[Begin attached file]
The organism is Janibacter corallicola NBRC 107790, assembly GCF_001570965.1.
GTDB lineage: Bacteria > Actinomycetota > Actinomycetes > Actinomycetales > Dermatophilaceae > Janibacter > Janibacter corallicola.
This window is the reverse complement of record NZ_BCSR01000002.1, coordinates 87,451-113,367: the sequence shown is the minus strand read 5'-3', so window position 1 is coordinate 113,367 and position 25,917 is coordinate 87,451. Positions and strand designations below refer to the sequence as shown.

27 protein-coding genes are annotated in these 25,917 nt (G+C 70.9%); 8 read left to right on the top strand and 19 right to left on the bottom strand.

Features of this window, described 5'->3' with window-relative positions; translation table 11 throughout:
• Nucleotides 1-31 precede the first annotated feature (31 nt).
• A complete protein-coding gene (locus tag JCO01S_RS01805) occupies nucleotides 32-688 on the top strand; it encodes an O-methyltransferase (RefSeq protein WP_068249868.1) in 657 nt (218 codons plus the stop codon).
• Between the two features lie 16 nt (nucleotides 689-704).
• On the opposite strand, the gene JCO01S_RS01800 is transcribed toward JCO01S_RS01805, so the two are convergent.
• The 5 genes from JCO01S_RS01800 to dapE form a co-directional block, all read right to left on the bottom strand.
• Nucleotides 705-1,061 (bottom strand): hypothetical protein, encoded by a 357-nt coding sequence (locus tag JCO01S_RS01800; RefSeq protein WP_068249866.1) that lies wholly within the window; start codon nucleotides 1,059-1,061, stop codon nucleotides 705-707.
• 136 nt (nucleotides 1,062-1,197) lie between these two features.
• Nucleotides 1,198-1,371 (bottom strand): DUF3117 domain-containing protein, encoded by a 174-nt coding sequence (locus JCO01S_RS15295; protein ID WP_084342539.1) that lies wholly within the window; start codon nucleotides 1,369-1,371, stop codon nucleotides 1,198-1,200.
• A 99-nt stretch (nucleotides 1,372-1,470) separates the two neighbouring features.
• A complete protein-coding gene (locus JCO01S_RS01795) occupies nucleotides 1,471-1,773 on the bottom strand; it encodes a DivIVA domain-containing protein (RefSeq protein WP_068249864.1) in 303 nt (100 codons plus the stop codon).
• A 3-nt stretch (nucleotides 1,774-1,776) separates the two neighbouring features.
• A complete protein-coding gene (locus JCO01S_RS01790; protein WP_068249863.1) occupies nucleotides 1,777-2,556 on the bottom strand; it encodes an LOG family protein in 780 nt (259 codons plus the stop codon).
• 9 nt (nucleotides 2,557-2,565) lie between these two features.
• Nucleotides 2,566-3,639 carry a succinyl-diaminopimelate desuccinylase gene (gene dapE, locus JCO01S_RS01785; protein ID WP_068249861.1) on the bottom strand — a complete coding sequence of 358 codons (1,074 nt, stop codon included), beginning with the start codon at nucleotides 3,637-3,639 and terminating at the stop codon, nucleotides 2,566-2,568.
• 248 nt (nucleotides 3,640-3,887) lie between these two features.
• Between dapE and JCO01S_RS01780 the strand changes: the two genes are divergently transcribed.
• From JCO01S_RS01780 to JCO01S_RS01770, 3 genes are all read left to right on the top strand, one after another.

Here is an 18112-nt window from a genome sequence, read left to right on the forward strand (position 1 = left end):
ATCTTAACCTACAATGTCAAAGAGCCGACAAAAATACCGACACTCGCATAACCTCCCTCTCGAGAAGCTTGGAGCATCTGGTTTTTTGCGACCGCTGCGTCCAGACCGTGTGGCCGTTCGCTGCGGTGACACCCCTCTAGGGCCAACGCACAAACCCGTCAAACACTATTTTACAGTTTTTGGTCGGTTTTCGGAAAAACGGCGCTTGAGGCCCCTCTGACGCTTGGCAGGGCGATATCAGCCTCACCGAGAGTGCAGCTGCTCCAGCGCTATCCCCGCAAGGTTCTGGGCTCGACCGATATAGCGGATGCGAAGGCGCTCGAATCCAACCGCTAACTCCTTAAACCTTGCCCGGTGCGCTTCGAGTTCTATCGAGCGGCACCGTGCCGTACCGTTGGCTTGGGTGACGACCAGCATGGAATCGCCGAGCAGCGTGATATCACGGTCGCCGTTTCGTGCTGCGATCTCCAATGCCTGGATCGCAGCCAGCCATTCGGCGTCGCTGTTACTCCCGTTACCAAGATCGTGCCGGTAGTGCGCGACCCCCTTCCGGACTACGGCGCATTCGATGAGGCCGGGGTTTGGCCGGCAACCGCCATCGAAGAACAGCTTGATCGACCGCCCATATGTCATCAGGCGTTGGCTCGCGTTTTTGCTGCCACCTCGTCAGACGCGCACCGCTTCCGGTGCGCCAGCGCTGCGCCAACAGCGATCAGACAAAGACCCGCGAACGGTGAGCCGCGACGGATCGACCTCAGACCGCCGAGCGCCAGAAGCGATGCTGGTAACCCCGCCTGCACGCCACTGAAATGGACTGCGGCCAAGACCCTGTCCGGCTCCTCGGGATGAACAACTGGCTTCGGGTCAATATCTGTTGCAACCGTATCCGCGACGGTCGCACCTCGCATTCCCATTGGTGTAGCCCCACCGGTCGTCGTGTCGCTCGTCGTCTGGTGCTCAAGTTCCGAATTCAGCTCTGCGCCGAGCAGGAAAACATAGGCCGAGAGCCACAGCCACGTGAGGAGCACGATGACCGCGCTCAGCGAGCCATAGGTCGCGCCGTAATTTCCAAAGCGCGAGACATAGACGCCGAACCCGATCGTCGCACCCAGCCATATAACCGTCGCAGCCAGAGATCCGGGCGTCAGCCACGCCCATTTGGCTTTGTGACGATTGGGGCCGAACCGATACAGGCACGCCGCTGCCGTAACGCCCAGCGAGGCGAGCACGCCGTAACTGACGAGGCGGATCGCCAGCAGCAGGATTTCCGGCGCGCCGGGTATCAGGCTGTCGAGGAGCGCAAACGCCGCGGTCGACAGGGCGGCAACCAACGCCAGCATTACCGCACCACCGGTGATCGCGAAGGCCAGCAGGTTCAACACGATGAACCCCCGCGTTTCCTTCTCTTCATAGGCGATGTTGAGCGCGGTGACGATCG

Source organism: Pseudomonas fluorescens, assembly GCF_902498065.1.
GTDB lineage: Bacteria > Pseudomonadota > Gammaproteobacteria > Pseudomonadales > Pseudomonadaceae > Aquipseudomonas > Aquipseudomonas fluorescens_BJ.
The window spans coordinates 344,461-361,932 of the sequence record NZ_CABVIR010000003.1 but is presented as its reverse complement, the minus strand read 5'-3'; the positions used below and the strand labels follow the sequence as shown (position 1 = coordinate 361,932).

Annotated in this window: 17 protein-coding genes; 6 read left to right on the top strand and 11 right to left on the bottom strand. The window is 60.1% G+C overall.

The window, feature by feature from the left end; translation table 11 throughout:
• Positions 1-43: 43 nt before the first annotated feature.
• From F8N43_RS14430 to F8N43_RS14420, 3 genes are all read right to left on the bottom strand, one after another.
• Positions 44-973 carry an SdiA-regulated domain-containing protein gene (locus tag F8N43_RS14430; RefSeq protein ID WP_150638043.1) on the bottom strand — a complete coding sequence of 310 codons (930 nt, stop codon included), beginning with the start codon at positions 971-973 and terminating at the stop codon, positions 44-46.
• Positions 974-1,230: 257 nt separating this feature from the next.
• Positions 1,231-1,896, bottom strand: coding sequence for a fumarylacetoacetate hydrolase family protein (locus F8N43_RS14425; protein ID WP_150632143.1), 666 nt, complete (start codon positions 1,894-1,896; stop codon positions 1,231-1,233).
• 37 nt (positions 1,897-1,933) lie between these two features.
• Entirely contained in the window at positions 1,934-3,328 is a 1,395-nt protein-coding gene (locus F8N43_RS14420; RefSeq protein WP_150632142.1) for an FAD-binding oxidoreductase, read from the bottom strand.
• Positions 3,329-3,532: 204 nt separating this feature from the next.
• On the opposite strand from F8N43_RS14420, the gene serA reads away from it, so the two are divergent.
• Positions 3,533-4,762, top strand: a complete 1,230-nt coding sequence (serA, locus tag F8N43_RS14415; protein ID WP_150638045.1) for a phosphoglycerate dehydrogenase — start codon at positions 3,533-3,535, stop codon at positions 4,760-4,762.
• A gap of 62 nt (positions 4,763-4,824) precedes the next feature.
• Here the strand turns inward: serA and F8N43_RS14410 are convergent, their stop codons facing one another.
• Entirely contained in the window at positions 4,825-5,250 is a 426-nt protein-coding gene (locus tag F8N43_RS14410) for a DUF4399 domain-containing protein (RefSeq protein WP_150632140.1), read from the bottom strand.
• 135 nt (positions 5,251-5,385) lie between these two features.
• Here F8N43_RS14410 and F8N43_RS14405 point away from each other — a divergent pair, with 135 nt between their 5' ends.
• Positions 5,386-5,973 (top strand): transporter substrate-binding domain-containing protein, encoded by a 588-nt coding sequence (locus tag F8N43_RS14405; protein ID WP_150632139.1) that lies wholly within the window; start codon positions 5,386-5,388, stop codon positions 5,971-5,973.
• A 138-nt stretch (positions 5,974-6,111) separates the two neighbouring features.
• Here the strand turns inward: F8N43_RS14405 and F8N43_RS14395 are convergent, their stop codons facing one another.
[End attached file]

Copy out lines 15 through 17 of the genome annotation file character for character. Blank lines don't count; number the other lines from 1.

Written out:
• A complete protein-coding gene (locus JCO01S_RS01795) occupies nucleotides 1,471-1,773 on the bottom strand; it encodes a DivIVA domain-containing protein (RefSeq protein WP_068249864.1) in 303 nt (100 codons plus the stop codon).
• A 3-nt stretch (nucleotides 1,774-1,776) separates the two neighbouring features.
• A complete protein-coding gene (locus JCO01S_RS01790; protein WP_068249863.1) occupies nucleotides 1,777-2,556 on the bottom strand; it encodes an LOG family protein in 780 nt (259 codons plus the stop codon).